"Mini LED is a game-changing technology that has the potential to be used on all electronic displays. It has a simpler structure with better performance, combining all the strengths of other display technologies. Until now, Mini LED has only been used in some TVs, but with leading global display manufacturers shifting production focus to Mini LED, its estimated market value has reached a staggering $1 billion USD, and it's expected to be adopted by a variety of industries within the next few years, from laptops to smartphones," MSI says.
To be fair, modern OLED displays have gotten better about avoiding burn-in, but they are not immune to it. This can be problematic in certain situations, such as playing games with persistent HUDs and watching TV channels with static logos and information bars. Image retention is not a problem with mini LEDs, though, so the sooner the technology can enter the mainstream, the better.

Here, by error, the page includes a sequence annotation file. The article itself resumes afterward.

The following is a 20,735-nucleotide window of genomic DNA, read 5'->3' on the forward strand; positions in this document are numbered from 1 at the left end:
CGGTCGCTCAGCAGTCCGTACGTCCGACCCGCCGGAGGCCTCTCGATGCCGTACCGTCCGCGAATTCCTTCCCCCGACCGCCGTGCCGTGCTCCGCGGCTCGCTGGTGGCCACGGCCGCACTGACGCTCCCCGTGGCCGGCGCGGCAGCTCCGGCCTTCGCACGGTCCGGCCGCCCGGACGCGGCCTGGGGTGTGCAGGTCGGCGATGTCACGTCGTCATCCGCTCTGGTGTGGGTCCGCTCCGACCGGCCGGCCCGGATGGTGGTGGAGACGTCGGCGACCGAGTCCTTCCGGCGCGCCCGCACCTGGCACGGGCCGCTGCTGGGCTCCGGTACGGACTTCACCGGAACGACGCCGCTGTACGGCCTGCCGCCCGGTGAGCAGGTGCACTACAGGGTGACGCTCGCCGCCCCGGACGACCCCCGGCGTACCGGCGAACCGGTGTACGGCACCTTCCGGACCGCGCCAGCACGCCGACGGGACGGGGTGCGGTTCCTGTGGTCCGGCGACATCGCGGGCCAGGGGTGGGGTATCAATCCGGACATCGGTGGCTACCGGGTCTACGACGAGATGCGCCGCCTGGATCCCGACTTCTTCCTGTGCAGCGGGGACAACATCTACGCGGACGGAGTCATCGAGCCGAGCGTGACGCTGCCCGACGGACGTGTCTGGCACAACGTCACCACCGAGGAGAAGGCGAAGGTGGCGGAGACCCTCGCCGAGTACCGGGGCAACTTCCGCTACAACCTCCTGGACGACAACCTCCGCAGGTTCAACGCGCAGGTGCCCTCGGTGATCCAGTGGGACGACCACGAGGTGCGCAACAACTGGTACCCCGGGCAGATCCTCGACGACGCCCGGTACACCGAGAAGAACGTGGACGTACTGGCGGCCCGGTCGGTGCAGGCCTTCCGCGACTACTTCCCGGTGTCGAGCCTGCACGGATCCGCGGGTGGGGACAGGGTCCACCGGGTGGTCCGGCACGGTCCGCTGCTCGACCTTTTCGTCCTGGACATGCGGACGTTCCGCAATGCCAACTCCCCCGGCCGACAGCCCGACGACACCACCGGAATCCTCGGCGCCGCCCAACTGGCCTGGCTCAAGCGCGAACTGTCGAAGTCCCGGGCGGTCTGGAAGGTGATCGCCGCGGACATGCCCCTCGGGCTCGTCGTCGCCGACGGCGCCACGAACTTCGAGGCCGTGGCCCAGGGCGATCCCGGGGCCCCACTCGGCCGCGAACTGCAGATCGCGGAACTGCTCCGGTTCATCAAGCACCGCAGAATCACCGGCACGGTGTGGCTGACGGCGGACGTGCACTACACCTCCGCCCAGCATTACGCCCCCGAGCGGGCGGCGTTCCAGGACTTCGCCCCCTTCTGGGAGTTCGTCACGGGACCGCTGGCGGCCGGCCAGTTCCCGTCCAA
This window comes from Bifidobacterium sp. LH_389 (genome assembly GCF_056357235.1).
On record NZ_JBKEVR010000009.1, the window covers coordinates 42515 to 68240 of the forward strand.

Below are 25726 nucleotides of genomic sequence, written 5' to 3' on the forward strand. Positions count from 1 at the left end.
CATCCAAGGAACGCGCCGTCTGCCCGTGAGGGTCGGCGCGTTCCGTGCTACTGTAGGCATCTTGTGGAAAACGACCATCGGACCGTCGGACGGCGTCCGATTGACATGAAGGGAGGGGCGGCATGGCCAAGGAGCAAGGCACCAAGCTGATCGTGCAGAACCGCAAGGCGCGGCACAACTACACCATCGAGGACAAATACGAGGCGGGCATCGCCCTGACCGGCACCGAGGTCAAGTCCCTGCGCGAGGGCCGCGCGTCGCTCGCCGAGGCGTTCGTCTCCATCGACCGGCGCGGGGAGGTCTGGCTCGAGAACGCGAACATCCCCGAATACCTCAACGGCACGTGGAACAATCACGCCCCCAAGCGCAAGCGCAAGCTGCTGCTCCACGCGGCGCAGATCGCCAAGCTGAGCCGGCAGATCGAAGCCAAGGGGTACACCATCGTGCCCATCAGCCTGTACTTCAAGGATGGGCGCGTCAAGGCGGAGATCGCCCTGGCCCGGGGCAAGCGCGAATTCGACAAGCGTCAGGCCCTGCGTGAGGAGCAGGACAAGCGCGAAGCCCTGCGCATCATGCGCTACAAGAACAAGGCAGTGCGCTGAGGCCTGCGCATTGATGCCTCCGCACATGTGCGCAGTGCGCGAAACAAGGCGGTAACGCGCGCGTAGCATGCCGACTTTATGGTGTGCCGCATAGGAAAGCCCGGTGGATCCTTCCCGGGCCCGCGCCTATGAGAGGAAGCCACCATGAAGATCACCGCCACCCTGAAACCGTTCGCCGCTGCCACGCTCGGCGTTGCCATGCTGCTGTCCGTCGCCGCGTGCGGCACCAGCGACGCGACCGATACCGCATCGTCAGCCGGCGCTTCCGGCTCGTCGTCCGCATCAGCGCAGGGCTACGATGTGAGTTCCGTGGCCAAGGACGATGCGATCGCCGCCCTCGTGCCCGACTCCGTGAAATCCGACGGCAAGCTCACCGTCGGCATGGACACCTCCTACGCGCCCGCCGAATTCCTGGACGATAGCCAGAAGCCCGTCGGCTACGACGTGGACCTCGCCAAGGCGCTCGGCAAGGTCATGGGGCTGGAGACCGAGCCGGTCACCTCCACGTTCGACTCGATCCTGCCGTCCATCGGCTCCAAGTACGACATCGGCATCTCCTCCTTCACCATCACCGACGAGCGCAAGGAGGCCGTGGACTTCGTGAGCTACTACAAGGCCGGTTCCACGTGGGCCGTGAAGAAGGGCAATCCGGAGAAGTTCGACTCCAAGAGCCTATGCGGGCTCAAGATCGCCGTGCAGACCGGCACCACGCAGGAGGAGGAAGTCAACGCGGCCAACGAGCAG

In this case, MSI says its Creator 17 laptop is DisplayHDR 1000 certified. It has 240 zones of local dimming control, and though it's not advertised, in theory it should not suffer from halo or bloom, which is when light spills out from bright images into neighboring zones.
MSI is playing it coy about the rest of the hardware, saying only the Creator 17 will arrive with the "latest in CPU and GPU processing power." That leaves the field wide open. it will also feature the first Type-C port to support 8K image output, and the world's fastest UHS-III SD card reader with a speed of up to 624MB/s.
Stay tuned, as will revisit this laptop after it makes a debut at CES.